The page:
Most high school students in Durham, N.C., start school at 7:30 a.m., a time that’s early enough to negatively impact their engagement and focus in the classroom, researchers say.
That’s because biological shifts during the teenage years drive the need for longer sleep durations and later wake times, research shows. That means requiring an older teenager to wake up at 7 a.m. is like asking a teacher to wake up at 4:30 a.m.
So, at the direction of its school board, the Durham district will shift its high school start times to 9 a.m. next year. The hope is that the district’s responsiveness to sleep research will pay off in gains in student engagement and academic achievement.
“I think the board’s intent is spot on; it’s to try to benefit every student we can benefit to increase student learning,” Assistant Superintendent Scott Denton said. “There will be some pain for some families, and we don’t take that lightly, but at the same time, the investment those families make will pay off down the road.”
Many districts start their high school day between 7 and 8 a.m. Many have explored the process of changing start times only to retreat altogether or to make smaller, incremental changes after hearing pushback from parents and uncovering logistical issues associated with changing bell schedules. Others never even consider changes, despite reams of research and expert recommendations.
Five out of every six U.S. middle and high schools, the Centers for Disease Control and Prevention reported in August. That’s despite a 2014 recommendation from the American Academy of Pediatrics that to better sync with students’ changing sleep cycles.
“Studies show that adolescents who don’t get enough sleep often suffer physical and mental-health problems, an increased risk of automobile accidents, and a decline in academic performance,” the organization said in a position paper. “But getting enough sleep each night can be hard for teens whose natural sleep cycles make it difficult for them to fall asleep before 11 p.m.—and who face a first-period class at 7:30 a.m. or earlier the next day.”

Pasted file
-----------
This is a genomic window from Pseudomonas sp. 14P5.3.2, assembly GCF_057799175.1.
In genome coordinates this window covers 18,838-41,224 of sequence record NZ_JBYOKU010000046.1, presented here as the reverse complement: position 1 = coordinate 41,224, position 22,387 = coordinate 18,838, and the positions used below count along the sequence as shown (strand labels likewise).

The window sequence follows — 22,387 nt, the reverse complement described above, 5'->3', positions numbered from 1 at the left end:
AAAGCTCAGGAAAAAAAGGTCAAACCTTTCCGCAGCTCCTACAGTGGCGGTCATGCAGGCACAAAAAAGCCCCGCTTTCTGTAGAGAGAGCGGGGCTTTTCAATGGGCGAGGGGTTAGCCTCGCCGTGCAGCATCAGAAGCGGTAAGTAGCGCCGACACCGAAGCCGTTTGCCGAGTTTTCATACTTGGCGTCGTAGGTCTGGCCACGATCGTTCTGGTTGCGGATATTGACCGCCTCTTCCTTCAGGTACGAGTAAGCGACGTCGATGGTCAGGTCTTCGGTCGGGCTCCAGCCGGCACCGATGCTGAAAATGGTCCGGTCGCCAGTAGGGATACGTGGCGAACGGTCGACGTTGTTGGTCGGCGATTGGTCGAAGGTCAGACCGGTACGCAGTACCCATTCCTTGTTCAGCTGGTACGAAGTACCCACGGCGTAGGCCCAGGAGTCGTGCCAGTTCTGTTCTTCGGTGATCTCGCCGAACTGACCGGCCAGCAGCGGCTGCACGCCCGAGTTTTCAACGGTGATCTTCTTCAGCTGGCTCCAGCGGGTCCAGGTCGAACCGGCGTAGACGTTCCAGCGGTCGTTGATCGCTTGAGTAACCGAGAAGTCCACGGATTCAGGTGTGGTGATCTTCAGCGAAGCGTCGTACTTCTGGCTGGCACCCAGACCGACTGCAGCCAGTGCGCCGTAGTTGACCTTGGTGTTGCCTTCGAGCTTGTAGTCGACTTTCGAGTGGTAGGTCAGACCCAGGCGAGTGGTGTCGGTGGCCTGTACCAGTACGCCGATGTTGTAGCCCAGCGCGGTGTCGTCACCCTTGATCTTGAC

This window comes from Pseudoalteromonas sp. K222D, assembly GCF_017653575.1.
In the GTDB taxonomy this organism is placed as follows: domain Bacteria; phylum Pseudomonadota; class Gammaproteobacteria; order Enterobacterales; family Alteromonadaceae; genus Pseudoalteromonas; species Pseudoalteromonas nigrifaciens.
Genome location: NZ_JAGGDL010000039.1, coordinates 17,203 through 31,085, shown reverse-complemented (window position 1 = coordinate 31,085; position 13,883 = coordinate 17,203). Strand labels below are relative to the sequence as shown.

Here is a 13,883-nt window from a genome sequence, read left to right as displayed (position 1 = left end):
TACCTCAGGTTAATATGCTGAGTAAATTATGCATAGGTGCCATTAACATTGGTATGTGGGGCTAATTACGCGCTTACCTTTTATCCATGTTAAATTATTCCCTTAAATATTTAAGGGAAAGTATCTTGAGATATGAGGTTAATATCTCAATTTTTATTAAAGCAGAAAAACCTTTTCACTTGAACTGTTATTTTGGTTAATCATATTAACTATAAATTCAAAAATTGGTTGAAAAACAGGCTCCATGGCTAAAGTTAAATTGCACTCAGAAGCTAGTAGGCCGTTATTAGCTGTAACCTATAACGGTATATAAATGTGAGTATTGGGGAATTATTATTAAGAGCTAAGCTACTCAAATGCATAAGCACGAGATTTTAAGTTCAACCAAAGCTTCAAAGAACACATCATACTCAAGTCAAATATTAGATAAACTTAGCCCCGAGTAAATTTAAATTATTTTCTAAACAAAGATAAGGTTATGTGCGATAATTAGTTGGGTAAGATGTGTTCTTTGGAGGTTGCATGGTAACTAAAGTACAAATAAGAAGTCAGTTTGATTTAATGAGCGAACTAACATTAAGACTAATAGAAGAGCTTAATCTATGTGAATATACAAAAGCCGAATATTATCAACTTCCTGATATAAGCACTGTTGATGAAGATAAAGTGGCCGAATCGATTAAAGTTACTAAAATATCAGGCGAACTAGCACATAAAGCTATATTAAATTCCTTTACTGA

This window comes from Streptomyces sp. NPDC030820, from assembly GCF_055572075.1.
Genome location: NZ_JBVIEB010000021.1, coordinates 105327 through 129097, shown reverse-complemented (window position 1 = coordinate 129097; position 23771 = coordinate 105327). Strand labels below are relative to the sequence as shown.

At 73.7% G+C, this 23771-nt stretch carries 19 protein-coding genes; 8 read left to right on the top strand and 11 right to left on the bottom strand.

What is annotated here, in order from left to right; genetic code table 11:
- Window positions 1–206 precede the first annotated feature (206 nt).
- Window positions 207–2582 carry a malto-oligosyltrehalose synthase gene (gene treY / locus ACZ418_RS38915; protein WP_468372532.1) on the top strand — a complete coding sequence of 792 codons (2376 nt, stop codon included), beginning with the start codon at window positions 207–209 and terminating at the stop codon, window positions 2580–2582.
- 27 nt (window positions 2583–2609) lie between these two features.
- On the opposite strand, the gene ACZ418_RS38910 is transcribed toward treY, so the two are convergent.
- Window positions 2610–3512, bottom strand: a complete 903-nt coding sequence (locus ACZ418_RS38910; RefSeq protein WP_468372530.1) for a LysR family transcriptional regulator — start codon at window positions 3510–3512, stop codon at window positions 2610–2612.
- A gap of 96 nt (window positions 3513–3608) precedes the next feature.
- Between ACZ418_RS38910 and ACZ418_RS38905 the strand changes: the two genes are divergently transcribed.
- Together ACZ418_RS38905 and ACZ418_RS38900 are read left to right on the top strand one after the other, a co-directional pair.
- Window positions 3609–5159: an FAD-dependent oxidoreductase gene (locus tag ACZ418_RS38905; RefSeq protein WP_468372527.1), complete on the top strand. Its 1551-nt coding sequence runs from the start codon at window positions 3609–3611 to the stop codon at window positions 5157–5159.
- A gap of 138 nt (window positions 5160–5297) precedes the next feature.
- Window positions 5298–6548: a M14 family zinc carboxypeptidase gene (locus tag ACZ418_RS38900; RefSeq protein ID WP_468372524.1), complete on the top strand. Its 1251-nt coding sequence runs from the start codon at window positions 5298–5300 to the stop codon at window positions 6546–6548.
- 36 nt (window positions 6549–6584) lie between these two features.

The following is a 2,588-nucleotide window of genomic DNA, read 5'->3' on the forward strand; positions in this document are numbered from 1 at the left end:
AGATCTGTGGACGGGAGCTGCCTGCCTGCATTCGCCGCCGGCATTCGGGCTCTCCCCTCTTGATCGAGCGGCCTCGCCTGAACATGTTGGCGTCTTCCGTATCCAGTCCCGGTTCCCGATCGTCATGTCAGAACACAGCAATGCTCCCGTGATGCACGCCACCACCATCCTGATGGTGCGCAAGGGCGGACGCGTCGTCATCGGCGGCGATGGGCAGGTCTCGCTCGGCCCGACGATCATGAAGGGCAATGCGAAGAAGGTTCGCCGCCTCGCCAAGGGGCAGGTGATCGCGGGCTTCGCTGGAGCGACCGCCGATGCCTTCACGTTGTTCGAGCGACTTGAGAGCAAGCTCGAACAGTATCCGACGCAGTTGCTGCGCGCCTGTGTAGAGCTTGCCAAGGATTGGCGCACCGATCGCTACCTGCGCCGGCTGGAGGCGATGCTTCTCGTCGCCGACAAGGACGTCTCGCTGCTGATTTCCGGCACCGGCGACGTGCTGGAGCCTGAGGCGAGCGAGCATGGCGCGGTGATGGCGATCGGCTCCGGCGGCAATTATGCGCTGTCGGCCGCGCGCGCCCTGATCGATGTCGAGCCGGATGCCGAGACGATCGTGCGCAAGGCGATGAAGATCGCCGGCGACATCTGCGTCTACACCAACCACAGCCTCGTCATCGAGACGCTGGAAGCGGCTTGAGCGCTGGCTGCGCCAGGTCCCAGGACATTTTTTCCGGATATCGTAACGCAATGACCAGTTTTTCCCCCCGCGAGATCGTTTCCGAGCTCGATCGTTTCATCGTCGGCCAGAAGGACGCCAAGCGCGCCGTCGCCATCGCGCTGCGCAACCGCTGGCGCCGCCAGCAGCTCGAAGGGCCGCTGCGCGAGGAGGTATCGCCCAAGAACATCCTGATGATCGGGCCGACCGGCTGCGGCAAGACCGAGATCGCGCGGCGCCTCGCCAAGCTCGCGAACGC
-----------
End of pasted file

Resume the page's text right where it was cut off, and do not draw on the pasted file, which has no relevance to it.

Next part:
Even U.S. Secretary of Education Arne Duncan supported the suggestion, tweeting out articles about the report with his own comment. “Common sense to improve student achievement that too few have implemented: let teens sleep more, start school later,” Duncan wrote.
An international group of sleep researchers expanded that recommendation in August, when they saidand no earlier than 11 a.m. for 18-year-olds. The researchers—from Oxford University, Harvard University, and the University of Nevada—acknowledged schools were not likely to follow their guidance, in part because of logistical concerns, and because schools still don’t recognize the importance of changing biological rhythms in the teen years.
“The impact of early school times on adolescents is not understood by most educators: A common belief is that adolescents are tired, irritable, and uncooperative because they choose to stay up too late, or are difficult to wake in the morning because they are lazy,” the researchers wrote. “Educators tend to think that adolescents learn best in the morning and if they simply went to sleep earlier, it would improve their concentration.”
Other research shows that teens’ ability to make responsible decisions, like going to bed on time, is still developing during adolescence. And the use of items with “blue light,” like tablets and smartphones, close to bedtime. But teens are also affected by a changing cycle that affects many other mammals, the researchers wrote.
Over time, severe sleep disruption can lead to a host of effects that weaken classroom performance, like reduced concentration, attention, and memory capabilities.